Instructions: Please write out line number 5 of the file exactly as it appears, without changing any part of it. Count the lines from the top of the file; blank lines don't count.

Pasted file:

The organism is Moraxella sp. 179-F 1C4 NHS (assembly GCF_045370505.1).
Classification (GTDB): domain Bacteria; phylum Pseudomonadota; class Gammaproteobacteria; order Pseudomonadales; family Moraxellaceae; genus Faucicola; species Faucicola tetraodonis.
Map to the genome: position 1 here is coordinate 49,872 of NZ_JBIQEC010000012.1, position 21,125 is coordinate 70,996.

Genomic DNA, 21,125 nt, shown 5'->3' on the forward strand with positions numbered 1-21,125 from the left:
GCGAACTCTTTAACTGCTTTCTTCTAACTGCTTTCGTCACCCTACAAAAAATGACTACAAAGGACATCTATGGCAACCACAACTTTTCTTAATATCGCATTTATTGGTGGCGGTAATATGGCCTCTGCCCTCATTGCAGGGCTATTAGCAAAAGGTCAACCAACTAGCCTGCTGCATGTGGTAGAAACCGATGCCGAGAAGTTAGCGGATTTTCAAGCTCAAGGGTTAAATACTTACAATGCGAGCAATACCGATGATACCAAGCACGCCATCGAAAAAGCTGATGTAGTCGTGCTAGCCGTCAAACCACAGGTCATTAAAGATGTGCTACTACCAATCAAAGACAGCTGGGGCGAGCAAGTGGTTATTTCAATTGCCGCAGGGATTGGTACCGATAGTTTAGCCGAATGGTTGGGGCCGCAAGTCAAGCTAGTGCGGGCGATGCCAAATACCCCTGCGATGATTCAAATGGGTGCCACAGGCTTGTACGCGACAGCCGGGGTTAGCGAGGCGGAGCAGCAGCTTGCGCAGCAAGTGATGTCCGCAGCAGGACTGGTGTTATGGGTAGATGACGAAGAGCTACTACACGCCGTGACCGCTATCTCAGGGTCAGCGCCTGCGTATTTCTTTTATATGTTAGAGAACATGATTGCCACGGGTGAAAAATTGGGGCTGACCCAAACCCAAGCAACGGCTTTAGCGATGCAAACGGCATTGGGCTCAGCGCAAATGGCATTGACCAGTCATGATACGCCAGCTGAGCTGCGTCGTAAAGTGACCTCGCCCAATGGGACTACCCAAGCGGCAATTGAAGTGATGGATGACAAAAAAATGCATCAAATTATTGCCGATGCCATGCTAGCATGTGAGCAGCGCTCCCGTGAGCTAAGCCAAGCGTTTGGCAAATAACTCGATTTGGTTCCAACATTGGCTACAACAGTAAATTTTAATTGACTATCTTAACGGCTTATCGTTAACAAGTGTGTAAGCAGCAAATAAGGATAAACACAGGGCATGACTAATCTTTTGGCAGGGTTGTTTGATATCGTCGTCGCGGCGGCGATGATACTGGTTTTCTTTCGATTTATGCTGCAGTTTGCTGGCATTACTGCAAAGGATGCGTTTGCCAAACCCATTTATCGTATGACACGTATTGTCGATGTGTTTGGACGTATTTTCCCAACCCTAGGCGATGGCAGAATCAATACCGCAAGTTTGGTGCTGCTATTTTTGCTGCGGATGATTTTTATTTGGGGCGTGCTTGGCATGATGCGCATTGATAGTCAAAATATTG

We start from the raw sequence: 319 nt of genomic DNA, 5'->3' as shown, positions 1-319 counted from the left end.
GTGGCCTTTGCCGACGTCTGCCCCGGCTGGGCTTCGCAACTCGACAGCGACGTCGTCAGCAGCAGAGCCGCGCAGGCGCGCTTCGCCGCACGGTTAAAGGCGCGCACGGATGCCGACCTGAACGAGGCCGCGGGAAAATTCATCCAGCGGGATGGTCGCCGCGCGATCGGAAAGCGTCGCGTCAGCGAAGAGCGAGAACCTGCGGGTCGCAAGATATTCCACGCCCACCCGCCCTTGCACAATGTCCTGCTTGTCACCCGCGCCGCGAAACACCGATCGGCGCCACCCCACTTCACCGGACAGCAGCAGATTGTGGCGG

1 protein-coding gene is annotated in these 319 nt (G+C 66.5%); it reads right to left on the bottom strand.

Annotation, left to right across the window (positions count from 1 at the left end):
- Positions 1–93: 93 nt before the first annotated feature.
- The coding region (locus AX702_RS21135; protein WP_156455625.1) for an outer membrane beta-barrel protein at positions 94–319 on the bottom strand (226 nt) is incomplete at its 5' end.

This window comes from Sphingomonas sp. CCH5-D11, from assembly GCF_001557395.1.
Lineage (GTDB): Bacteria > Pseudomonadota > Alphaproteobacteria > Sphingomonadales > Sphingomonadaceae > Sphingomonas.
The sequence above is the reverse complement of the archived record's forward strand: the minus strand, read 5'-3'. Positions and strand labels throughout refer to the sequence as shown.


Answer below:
GCGAACTCTTTAACTGCTTTCTTCTAACTGCTTTCGTCACCCTACAAAAAATGACTACAAAGGACATCTATGGCAACCACAACTTTTCTTAATATCGCATTTATTGGTGGCGGTAATATGGCCTCTGCCCTCATTGCAGGGCTATTAGCAAAAGGTCAACCAACTAGCCTGCTGCATGTGGTAGAAACCGATGCCGAGAAGTTAGCGGATTTTCAAGCTCAAGGGTTAAATACTTACAATGCGAGCAATACCGATGATACCAAGCACGCCATCGAAAAAGCTGATGTAGTCGTGCTAGCCGTCAAACCACAGGTCATTAAAGATGTGCTACTACCAATCAAAGACAGCTGGGGCGAGCAAGTGGTTATTTCAATTGCCGCAGGGATTGGTACCGATAGTTTAGCCGAATGGTTGGGGCCGCAAGTCAAGCTAGTGCGGGCGATGCCAAATACCCCTGCGATGATTCAAATGGGTGCCACAGGCTTGTACGCGACAGCCGGGGTTAGCGAGGCGGAGCAGCAGCTTGCGCAGCAAGTGATGTCCGCAGCAGGACTGGTGTTATGGGTAGATGACGAAGAGCTACTACACGCCGTGACCGCTATCTCAGGGTCAGCGCCTGCGTATTTCTTTTATATGTTAGAGAACATGATTGCCACGGGTGAAAAATTGGGGCTGACCCAAACCCAAGCAACGGCTTTAGCGATGCAAACGGCATTGGGCTCAGCGCAAATGGCATTGACCAGTCATGATACGCCAGCTGAGCTGCGTCGTAAAGTGACCTCGCCCAATGGGACTACCCAAGCGGCAATTGAAGTGATGGATGACAAAAAAATGCATCAAATTATTGCCGATGCCATGCTAGCATGTGAGCAGCGCTCCCGTGAGCTAAGCCAAGCGTTTGGCAAATAACTCGATTTGGTTCCAACATTGGCTACAACAGTAAATTTTAATTGACTATCTTAACGGCTTATCGTTAACAAGTGTGTAAGCAGCAAATAAGGATAAACACAGGGCATGACTAATCTTTTGGCAGGGTTGTTTGATATCGTCGTCGCGGCGGCGATGATACTGGTTTTCTTTCGATTTATGCTGCAGTTTGCTGGCATTACTGCAAAGGATGCGTTTGCCAAACCCATTTATCGTATGACACGTATTGTCGATGTGTTTGGACGTATTTTCCCAACCCTAGGCGATGGCAGAATCAATACCGCAAGTTTGGTGCTGCTATTTTTGCTGCGGATGATTTTTATTTGGGGCGTGCTTGGCATGATGCGCATTGATAGTCAAAATATTG